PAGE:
Multiple regression is used appropriately on those occasions where only one dependent variable (denoted by the letter Y) is correlated with two or more independent variables (denoted by Xn). It is used to assess causal linkages and predict outcomes.

For example, a student’s grade in college as the dependent variable of a study can be predicted by the following variables: high school grade, college entrance examination score, study time, sports involvement, number of absences, hours of sleep, time spent viewing the television, among others. The computation of the multiple regression equation will show which of the independent variables have more influence than the others.

How is a multiple regression equation computed?

The data in calculating multiple regression formula take the form of ratio and interval variables (see four statistical measures of measurement for a detailed description of variables). When data are in the form of categories, dummy variables are used instead because the computer cannot interpret those data. Dummy variables are numbers representing a categorical variable. For example, when gender is included in the multiple regression analysis, these are encoded as 1 to represent a male subject and 0 to represent a female or vice-versa.

If several independent variables are involved in the investigation, manual computation will be tedious and time-consuming. For this reason, statistical softwares like SPSS, Statistica, Minitab, Systat, and even MS Excel are used to correlate a set of independent variables to the dependent variable. The data analyst will just have to encode data into columns of categories for each sample which will occupy one row in a spreadsheet.

The formula used in multiple regression analysis is given below:statistics

Y = a + b1*X1 + b2*X2 + … + bn*Xn

where a is the intercept, b is the beta coefficient, and X is an independent variable.

From the set of variables initially incorporated in the multiple regression equation, a set of significant predictors can be identified. This means that some of the independent variables will have to be eliminated in the multiple regression equation if they are found to exert minimal or insignificant correlation to the dependent variable. Thus, it is good practice to make an exhaustive review of literature first to avoid including variables which have consistently shown no correlation to the dependent variable being investigated.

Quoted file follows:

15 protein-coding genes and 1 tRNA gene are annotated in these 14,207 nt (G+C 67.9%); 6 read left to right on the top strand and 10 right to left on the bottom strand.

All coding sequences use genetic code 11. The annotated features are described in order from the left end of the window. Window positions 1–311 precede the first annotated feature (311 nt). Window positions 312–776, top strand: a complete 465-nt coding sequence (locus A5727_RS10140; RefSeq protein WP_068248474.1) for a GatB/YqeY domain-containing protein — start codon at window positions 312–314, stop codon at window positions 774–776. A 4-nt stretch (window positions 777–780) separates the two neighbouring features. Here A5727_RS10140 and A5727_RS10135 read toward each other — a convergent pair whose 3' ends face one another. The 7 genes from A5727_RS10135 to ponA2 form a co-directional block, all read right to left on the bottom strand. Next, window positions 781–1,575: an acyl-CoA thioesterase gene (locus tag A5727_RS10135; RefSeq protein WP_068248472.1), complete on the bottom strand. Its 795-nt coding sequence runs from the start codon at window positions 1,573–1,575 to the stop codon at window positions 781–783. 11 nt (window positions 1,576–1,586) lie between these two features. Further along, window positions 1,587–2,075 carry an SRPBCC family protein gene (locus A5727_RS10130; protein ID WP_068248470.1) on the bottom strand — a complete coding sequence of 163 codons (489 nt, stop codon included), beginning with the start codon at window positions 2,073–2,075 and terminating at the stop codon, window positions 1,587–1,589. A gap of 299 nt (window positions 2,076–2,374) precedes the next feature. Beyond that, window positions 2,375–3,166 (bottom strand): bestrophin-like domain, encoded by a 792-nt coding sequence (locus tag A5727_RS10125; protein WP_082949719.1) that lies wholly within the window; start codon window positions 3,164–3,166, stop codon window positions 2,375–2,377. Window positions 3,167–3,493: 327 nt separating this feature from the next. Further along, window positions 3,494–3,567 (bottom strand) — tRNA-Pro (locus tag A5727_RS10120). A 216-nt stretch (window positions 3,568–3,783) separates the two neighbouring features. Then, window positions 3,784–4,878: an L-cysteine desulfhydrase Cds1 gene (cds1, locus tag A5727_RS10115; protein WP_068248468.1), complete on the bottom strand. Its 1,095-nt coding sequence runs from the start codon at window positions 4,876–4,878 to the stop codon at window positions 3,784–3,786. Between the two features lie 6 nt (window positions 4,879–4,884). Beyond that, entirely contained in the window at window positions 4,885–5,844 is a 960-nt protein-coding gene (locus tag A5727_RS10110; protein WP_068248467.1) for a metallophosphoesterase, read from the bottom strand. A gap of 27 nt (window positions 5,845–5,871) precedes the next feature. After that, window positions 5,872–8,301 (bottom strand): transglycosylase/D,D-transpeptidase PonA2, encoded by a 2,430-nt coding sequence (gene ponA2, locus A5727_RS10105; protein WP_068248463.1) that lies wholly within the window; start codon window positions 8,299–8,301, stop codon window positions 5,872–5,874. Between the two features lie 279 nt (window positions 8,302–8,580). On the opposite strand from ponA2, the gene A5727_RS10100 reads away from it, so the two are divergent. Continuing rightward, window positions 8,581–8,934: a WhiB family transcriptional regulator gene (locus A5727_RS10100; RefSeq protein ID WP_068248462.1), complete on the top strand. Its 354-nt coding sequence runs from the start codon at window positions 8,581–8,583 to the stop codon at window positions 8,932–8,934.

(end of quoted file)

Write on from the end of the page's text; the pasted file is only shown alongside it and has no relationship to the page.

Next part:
How do you write the multiple regression hypothesis?

For the example given above, you can state the multiple regression hypothesis this way:

There is no significant relationship between a student’s grade in college and the following:

  1. high school grade,
  2. college entrance examination score,
  3. study time,
  4. sports involvement,
  5. number of absences,
  6. hours of sleep, and
  7. time spent viewing the television.

All of these variables should be quantified to facilitate encoding and computation.

For more practical tips, an example of applied multiple regression is given here.

© 2013 September 9 P. A. Regoniel

Big Data Analytics and Executive Decision Making

What is big data analytics? How can the process support decision-making? How does it work? This article addresses these questions.

The Meaning of Big Data Analytics

Statistics is a powerful tool that large businesses use to further their agenda. The age of information presents opportunities to dabble with voluminous data generated from the internet or other electronic data capture systems to output information useful for decision-making. The process of analyzing these large volumes of data is referred to as big data analytics.

What Can be Gained from Big Data Analytics?

How will data gathered from the internet or electronic data capture systems be that useful to decision makers? Of what use are those data?

From a statistician’s or data analyst’s point of view, the great amounts of data available for analysis means a lot of things. However, analysis can be made meaningful when guided by specific questions at the beginning of the analysis. Data remain as data unless their collection was designed to meet a stated goal or purpose.

However, when large amounts of data are collected using a wide range of variables or parameters, it is still possible to analyze those data to see relationships, trends, differences, among others. Large databases serve this purpose. They are ‘mined’ to produce information. Hence, the term ‘data mining’ arose from this practice.

In this discussion, emphasis is given on the information provided by data for effective executive decision-making.

Example of the Uses of Big Data Analytics

An executive of a large, multinational company may, for example, ask three questions:

  1. What is the sales trend of the company’s products?
  2. Do sales approach a predetermined target?
  3. What is the company’s share of the total product sales in the market?

What kind of information does the executive need and why is he asking such questions? Executives expect aggregated information or a bird’s eye view of the situation.

Sales trend can easily be made by preparing a simple line graph to show products sales since the launching of that product. Just by simple inspection of the graph, an executive can easily see the ups and downs of product sales. If there are three products presented at the same time, it would be easy to spot which one performs better than the others. If the sales trend dipped somewhere, the executive may ask what caused such dip in sales.

Hence, action may be applied to correct the situation. A sudden surge in sales may be attributed to an effective information campaign.graph

How about that question on meeting a predetermined target? A simple comparison of unit sales using a bar graph showing targeted and actual accomplishments achieves this end.

The third question may be addressed by showing a pie-chart to show the percentage of product sales relative to those of the other companies. Thus, information on the company’s competitiveness is produced.